My wife and I have been watching DVDs of a televised version of Ken Follett’s novel The Pillars of the Earth. Essentially this describes the construction of a cathedral near a fictional town and priory called Kingsbridge. Prior Philip doesn’t just want a cathedral, he wants a new Gothic cathedral and after a great deal of battle, murder, and sudden death he gets it. The novel is set in the period of anarchy following the death of King Henry I from a surfeit of lampreys, a fish gratifyingly rare on modern menus. King Stephen and the Empress Maude (Matilda) feature as important characters but it is a fairly brutal portrayal containing a good deal more bloodshed, mutilation, and gratuitous sex than the Cadfael novels set in the same era.
I have probably lessened my wife’s already limited enjoyment of each episode by my constant repetition of ‘that never happened’ or ‘they would not have done that’. I’m not sure if the errors originated with the author, or during the TV adaptation, but they are frequent and irritating. The background to the story is that Henry I’s only legitimate son, William Adelin, was deliberately murdered rather than downing accidentally on the White Ship. Oddly enough I can tolerate this implausible scenario as an acceptable fictional device; it’s the little things that vex me.
The character of Stephen of Blois is constantly blackened whereas, despite his faults, he was brave, at least initially popular, and did not lack military talent. He could be generous, as his foundation of Furness Abbey indicates. Interesting contemporaries such as Henry of Blois and Robert of Gloucester scarcely feature at all in the series. Since the cathedral described is not the seat of a bishop can it even be truly a cathedral? An especially malicious bishop, Waleran Bigod, is constantly referred to as ‘your eminence’ although for many of the episodes he is not a cardinal. Both Stephen and Maude are anachronistically called ‘your majesty’, a sixteenth century title first assumed in England by Henry VIII.
They have the character of Maude about right, scornful and ungrateful, but you are allowed to believe she assumed the title ’empress’ whereas factually she obtained it by marrying, as a child, the Holy Roman Emperor Henry V. Stephen’s son Eustace is killed personally by the future Henry II in battle, rather than dying suddenly while busily plundering near Bury St Edmunds. My wife pointed out, quite rightly, that every time the malicious bishop persuades some minion to commit a dastardly deed with a poisoned knife he writes them a letter. Widespread literacy in English is not plausible in this period and successful criminals seldom commit quite so much evidence to paper. The fatal problem with the best historical fiction, which I’m afraid this is not, is that invention can be so memorable that it replaces fact. I enjoy Roman history but I am no longer sure whether my knowledge of the Julio-Claudian emperors owes more to Tacitus & Suetonius, or to Robert Graves & Derek Jacobi.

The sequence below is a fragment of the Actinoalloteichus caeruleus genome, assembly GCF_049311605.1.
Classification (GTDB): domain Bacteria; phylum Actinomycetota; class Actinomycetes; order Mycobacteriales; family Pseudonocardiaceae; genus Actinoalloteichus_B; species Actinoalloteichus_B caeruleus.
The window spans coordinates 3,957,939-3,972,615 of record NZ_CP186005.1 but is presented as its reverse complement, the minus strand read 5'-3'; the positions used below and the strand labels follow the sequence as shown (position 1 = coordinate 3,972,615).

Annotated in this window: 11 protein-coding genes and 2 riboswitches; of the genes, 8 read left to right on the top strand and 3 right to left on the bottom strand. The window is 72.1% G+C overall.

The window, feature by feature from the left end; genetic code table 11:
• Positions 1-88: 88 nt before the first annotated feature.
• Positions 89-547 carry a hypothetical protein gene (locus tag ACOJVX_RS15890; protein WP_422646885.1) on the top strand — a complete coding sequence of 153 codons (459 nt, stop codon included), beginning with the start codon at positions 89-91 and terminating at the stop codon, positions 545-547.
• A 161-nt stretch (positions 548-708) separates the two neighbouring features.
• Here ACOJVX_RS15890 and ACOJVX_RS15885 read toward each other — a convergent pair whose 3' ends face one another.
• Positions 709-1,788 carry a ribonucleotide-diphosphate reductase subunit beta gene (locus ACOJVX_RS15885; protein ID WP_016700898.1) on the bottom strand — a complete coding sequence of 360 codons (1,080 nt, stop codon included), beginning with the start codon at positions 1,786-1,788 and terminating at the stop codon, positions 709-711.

Consequently I have been wondering precisely ‘what is history’. In 1961 historian EH Carr delivered a series of lectures on exactly this topic which were published between the famous blue covers of a Pelican paperback. Carr points out that historical studies do not simply involve the acquisition of facts, which in any case he rates a duty not a virtue. Here I was just about to write ‘a historian does not simply lay out the corpse of history’ (Catullus) except that I now remember I got this quotation from Graves’s I, Claudius so it may be an invention! Carr’s analysis of the many difficulties implicit in the study of history often apply equally well to archaeology. The one distinction is that of causation. Archaeologists tend to describe an assemblage or a site as they find it. Historians ask, reasonably enough, what caused certain historical events. Can you determine the cause of the Great War or the Irish Potato Famine, 1845-49? The assassination of an Austrian archduke and the arrival of Phytophthora infestans were certainly contributory causes, but surely neither rendered the disasters inevitable. A slightly more sophisticated model would include general causes and immediate causes. Even so can chance events modify historical development, or are there ‘tides in the affairs of men’ which produce their effects eventually beyond the contributions of individuals to help or hinder?
Neither history nor archaeology can study the past directly, only those portions of the past that survive into our present. Unfortunately this means that we also see the past through the perspective of our present. Historians studying nineteenth century European Jewry could not possibly unlearn and ignore the catastrophe that would be inflicted on millions of its members within a century. Writing an account of the Russian Revolution in 1925 or 1945 or 1985 would inevitably come to very different conclusions, even if based on the same evidence. The past is not dead but still living in the present. I frankly do not know if the deaths of many Armenians in the Ottoman Empire, during the Great War, represented genocide or not. I appreciate that even today states wanting amicable relations with the Turkish government had better say not, officially.